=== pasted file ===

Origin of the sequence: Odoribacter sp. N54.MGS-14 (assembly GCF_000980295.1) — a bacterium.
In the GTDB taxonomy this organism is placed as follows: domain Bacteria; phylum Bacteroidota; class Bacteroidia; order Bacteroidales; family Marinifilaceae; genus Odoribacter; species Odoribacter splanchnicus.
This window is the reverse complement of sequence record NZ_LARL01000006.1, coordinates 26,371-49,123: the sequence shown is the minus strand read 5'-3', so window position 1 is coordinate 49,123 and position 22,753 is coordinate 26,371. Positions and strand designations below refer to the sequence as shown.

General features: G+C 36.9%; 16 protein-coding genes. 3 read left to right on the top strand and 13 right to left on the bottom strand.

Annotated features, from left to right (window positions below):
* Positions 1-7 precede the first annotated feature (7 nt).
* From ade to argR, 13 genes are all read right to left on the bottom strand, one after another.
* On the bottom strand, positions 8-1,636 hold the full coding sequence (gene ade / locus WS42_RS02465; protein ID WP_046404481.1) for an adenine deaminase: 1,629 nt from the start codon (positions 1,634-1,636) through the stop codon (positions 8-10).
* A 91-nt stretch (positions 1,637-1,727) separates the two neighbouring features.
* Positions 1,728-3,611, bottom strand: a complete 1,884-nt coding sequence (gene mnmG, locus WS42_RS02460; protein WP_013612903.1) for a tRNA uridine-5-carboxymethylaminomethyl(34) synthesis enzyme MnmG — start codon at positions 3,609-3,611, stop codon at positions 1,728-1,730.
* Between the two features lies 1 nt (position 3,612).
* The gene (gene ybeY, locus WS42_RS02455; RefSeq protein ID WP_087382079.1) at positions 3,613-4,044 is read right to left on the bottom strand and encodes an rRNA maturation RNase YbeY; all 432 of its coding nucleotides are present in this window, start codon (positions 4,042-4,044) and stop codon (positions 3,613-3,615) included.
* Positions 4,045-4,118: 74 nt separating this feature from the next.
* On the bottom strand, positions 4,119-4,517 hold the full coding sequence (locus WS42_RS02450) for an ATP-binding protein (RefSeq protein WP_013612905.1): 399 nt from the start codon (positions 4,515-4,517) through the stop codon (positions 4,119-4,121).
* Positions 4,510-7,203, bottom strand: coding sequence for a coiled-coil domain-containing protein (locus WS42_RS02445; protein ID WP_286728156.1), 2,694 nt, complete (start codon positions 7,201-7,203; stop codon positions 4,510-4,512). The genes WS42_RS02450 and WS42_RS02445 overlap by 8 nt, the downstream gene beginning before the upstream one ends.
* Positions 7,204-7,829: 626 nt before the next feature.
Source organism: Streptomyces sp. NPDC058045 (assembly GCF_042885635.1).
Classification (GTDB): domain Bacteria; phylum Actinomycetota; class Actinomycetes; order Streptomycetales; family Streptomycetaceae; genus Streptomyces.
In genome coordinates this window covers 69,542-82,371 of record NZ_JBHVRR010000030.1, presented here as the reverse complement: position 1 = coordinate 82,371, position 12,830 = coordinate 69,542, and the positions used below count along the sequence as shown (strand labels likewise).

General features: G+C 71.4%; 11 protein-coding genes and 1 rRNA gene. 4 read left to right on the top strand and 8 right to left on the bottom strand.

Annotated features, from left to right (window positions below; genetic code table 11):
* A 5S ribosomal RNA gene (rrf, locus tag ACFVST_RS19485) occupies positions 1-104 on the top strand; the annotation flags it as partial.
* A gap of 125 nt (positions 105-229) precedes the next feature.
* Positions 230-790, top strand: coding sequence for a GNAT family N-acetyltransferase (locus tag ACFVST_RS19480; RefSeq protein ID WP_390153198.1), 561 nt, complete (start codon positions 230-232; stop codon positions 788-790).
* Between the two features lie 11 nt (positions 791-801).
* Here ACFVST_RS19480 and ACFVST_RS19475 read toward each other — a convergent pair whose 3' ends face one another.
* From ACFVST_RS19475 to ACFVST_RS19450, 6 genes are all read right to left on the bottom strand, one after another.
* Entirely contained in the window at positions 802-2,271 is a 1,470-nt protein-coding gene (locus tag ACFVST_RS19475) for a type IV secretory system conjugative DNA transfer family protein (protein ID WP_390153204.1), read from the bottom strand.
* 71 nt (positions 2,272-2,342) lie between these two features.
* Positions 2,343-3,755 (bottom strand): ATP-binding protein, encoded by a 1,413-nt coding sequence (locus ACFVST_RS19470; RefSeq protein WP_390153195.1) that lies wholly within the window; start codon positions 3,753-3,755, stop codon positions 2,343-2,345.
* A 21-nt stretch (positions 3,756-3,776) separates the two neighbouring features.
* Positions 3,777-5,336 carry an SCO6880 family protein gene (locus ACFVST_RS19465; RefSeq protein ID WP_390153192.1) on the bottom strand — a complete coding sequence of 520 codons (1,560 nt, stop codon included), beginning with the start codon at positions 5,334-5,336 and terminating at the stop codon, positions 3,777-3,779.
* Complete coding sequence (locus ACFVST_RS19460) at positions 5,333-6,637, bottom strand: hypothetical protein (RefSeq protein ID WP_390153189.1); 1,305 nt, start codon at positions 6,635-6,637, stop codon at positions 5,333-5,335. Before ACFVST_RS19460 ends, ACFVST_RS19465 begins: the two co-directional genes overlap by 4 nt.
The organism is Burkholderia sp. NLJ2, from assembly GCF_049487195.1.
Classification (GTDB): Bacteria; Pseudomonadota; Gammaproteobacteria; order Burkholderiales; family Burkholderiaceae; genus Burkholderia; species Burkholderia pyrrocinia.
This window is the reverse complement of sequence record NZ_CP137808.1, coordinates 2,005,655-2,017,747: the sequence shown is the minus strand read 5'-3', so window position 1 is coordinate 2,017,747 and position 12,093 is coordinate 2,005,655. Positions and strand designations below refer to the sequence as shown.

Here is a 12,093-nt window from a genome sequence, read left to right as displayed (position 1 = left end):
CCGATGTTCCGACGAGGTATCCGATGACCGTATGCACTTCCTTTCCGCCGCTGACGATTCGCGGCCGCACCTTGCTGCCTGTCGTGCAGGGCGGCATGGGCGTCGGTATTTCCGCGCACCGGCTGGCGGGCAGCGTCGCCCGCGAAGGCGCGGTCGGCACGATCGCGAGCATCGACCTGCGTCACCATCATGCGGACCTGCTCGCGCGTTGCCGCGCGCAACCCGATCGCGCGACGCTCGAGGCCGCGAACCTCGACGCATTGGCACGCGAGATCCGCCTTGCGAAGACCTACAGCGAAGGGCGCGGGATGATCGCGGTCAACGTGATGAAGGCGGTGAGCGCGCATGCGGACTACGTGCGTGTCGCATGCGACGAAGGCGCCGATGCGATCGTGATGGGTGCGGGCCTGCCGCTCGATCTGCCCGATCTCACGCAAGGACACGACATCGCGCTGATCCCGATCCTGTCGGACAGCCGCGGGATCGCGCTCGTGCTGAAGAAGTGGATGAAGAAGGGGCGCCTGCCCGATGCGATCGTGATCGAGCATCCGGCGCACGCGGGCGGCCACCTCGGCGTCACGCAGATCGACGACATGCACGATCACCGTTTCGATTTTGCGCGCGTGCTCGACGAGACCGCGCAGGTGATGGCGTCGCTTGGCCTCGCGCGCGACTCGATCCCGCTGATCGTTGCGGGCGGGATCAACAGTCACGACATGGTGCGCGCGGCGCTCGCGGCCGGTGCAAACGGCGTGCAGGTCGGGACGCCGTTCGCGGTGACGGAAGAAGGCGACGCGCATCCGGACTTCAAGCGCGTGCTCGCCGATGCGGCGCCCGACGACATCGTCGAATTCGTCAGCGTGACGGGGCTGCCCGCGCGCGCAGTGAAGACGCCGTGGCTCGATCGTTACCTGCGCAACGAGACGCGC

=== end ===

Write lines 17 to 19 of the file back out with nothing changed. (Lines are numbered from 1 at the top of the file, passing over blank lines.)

Source organism: Streptomyces sp. NPDC058045 (assembly GCF_042885635.1).
Classification (GTDB): domain Bacteria; phylum Actinomycetota; class Actinomycetes; order Streptomycetales; family Streptomycetaceae; genus Streptomyces.
In genome coordinates this window covers 69,542-82,371 of record NZ_JBHVRR010000030.1, presented here as the reverse complement: position 1 = coordinate 82,371, position 12,830 = coordinate 69,542, and the positions used below count along the sequence as shown (strand labels likewise).